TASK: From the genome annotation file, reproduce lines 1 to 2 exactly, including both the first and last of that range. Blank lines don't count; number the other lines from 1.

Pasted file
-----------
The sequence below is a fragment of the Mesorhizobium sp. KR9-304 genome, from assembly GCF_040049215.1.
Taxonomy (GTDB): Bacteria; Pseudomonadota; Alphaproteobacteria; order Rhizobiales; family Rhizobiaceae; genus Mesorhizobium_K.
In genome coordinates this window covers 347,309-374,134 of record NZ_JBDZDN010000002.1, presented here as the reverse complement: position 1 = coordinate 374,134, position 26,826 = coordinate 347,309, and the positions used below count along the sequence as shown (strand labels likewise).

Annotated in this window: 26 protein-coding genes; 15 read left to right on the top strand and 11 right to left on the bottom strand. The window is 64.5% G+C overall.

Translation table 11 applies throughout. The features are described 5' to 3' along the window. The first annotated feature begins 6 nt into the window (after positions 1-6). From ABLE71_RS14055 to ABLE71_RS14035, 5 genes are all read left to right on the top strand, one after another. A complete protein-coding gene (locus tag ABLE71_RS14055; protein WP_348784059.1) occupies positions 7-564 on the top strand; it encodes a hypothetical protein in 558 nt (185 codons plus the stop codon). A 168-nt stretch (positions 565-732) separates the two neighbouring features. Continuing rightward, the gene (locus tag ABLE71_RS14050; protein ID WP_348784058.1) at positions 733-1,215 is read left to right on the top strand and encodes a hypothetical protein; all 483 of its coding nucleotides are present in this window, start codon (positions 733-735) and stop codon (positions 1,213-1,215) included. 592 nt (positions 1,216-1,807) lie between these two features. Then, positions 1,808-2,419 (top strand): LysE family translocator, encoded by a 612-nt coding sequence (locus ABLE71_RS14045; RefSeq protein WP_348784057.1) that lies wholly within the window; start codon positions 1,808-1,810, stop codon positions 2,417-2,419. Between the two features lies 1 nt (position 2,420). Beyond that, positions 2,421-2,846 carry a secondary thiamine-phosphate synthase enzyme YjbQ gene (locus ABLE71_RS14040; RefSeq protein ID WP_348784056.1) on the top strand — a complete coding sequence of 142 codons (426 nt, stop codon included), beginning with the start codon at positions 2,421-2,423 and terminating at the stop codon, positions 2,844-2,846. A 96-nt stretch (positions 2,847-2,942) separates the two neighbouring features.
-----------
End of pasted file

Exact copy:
The sequence below is a fragment of the Mesorhizobium sp. KR9-304 genome, from assembly GCF_040049215.1.
Taxonomy (GTDB): Bacteria; Pseudomonadota; Alphaproteobacteria; order Rhizobiales; family Rhizobiaceae; genus Mesorhizobium_K.